Green Hydrogen – Future of Energy Transition to Net Zero
While the horrific COVID-19 catastrophe may be what many remember about 2020, it was also a historic year for global energy transition and the advancement of hydrogen technology.
In connecting their pandemic response with longer-term aims, many governments announced efforts to utilize hydrogen as a vital energy source.
Parallel to this, many nations, cities, and businesses declared net-zero goals for energy-related carbon dioxide emissions, highlighting the need for hydrogen.
Hydrogen is grouped into three categories - grey, blue and green - depending on how it is produced. Grey hydrogen is created from natural gas, or methane, using steam methane reformation but without capturing the greenhouse gases made in the process.
Blue hydrogen on the other hand is grey hydrogen but with Carbon Capture and Storage (CCS). At the end of the green scale is green hydrogen, produced using clean energy.
Energy transition is a process, not a destination. Therefore, the use of current assets should be continued while still reducing Green House Gas (GHG) emissions by retrofitting facilities with CCS.
This is a way to manufacture hydrogen with fewer GHG emissions while increasing renewable energy capacity.
Blue hydrogen in particular could promote the development of a hydrogen market in the early phases of the energy transition.
Notably, industrial activities like steel manufacturing need a constant flow of hydrogen; blue hydrogen could be a starting point, while producers ramp up production and storage capacity for green hydrogen to satisfy the continuous flow demand.
Ultimately, the only type of hydrogen that is suited for an entirely sustainable energy transition is green hydrogen. Water electrolysis, powered by renewable electricity, is the most viable technological alternative for creating green hydrogen in the long term.
There are various ways to manufacture hydrogen that rely on renewable energy, but apart from gasification using biogases, all technologies have yet to reach commercial maturity.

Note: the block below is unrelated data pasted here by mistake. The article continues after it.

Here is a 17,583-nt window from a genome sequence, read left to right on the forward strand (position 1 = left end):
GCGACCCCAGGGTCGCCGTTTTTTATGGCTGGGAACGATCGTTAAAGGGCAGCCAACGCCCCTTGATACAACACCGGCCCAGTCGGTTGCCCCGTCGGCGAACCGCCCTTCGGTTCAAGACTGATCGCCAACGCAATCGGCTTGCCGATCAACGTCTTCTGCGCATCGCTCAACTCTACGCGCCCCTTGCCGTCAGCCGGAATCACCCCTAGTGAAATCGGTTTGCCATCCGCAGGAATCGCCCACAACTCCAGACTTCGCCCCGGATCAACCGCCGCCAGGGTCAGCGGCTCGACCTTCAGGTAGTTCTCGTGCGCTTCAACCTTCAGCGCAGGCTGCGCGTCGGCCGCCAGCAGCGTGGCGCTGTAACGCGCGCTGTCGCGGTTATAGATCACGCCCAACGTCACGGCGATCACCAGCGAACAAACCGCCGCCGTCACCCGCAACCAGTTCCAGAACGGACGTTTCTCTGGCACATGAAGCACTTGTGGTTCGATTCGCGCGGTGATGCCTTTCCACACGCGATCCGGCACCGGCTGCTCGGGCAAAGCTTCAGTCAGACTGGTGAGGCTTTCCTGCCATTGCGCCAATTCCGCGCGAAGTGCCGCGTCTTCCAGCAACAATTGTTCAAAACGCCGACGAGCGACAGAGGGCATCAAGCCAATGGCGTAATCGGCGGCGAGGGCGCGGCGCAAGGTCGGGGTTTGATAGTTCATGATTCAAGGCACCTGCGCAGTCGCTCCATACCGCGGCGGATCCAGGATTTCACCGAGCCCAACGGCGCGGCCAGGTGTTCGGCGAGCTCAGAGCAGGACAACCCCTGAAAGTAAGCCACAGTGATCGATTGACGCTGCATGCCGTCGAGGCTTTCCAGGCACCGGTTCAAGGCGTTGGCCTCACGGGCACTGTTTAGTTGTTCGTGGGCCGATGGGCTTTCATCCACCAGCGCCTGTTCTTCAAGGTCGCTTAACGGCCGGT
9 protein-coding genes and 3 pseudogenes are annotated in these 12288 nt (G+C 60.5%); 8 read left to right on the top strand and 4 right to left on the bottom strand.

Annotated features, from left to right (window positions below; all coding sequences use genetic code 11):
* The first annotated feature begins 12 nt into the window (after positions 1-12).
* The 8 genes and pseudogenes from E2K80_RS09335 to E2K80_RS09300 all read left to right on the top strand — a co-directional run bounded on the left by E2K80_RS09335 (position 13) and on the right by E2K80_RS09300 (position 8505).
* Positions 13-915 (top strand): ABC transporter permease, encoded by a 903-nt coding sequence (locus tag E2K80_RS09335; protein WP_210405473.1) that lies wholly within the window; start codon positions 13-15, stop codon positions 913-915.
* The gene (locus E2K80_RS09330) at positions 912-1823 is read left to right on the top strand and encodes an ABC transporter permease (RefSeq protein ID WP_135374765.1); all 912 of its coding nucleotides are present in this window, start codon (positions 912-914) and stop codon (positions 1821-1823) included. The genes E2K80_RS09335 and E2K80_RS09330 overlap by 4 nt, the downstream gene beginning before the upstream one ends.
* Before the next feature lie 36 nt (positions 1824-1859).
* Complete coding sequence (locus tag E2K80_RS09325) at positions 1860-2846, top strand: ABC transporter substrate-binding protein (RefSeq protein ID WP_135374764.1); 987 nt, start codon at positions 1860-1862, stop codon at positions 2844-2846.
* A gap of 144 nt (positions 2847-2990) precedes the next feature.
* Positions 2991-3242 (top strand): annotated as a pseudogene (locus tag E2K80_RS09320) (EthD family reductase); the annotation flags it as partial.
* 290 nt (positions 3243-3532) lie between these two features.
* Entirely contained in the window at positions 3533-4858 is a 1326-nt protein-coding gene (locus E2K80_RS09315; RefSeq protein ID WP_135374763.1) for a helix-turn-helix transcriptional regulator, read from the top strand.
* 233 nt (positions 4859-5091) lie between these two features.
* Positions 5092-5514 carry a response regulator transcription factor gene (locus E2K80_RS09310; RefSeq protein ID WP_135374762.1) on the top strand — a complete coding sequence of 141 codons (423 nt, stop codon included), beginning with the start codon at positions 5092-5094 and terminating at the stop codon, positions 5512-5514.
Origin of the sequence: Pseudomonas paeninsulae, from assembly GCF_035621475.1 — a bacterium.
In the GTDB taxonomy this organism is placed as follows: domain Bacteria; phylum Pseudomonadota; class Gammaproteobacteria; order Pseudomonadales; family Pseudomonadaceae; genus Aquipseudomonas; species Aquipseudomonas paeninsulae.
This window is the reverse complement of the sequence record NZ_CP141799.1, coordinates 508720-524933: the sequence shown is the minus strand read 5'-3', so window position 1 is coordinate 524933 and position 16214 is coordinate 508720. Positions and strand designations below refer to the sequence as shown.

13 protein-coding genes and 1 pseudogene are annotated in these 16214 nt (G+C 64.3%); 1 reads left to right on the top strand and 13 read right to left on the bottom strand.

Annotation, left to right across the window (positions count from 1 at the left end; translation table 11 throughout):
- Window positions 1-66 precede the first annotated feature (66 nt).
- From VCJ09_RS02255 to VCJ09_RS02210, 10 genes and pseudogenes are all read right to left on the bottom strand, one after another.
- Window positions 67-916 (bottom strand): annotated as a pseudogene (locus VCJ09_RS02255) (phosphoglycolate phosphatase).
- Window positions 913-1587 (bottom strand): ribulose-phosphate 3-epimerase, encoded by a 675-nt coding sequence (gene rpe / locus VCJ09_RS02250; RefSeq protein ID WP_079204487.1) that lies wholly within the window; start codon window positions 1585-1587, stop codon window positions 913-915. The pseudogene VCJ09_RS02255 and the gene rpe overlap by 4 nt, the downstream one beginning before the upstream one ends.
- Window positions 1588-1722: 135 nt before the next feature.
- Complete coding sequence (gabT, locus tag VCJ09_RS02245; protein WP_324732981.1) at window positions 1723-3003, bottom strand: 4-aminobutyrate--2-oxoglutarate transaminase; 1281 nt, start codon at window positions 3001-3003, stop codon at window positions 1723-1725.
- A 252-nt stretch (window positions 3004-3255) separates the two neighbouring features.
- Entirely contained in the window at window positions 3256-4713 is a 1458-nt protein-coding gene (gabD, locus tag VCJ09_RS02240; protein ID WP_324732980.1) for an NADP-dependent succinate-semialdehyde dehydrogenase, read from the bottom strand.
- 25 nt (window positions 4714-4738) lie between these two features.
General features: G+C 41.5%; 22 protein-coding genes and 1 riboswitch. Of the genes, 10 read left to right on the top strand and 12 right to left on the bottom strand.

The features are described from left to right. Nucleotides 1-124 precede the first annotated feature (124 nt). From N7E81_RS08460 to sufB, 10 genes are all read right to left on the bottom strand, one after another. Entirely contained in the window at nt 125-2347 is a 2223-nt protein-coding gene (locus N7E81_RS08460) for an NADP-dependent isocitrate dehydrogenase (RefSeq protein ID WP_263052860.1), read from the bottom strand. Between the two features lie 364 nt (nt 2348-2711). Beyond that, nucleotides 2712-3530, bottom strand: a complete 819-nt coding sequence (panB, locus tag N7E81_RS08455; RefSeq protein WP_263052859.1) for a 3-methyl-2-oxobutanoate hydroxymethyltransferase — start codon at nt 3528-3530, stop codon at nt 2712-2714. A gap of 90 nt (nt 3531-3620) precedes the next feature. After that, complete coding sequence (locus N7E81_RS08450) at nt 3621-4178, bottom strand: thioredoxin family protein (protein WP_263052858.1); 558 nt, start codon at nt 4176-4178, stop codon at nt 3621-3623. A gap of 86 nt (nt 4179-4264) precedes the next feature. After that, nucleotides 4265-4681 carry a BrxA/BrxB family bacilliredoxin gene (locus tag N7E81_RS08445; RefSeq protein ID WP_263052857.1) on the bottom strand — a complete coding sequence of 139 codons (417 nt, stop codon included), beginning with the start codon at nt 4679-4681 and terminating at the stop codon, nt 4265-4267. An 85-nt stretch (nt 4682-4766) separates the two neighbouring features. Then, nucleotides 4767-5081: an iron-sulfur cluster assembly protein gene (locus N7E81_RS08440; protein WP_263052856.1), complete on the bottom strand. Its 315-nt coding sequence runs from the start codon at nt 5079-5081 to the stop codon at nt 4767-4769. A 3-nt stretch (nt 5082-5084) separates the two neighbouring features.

However, low-cost solar and wind energy and technology advancements are bringing down the price of producing green hydrogen. These factors have boosted interest in green hydrogen produced by water electrolysis.
Over the past two years, momentum has grown, with more than 25 nations either adopting or declaring their desire to adopt national hydrogen strategies. By 2026, industry investors anticipate having at least 25 gigawatts of green hydrogen electrolyzer capacity.
To achieve aggressive climate objectives and keep the increase in average world temperatures at 1.5 degrees Celsius, much steeper growth is still required in both renewable energy sources and green hydrogen capacity.
Within a decade, the cost of the generated green hydrogen might drop to below $1-2 per kilogram, which would be competitive. These pave the way for increased manufacturing capacity, new employment opportunities, and economic expansion.
But to get there, it is necessary to choose the best business model, build markets, and optimize the supply chain so that both developed and developing countries benefit equally from switching to a clean, reliable energy system.
The GCC has emerged as an epicenter of the global green hydrogen revolution. The UAE will launch its National Hydrogen Strategy next month, establishing a framework to position the country as an exporter of clean fuel and tap into its future potential.
Meanwhile, Germany’s Uniper SE has teamed up with Masdar, one of the Middle East’s biggest renewable-energy firms, to produce green hydrogen in the UAE. The two companies will build a plant that will run on almost 1.3 gigawatts of solar power and is expected to produce hydrogen from 2026.
In Saudi Arabia, utility developer ACWA Power last year signed financing agreements for $8.5 billion in investment for a large-scale hydrogen project expected to be commissioned in 2026.
Green hydrogen policies should be created to enable comparison with other energy sources, ensure consistency and compatibility with emissions for other commodities, and enables understanding of the impact of this energy carrier by policymakers and end users.
Such policies provide the framework for national hydrogen strategies that specify a nation's ambition for hydrogen and the level of assistance necessary to meet that ambition.
They work as a guide for private operators in the hydrogen sector, aiding in the promotion of higher levels of financing. Ultimately, well-defined steps should be taken to increase hydrogen adoption through effective national policies.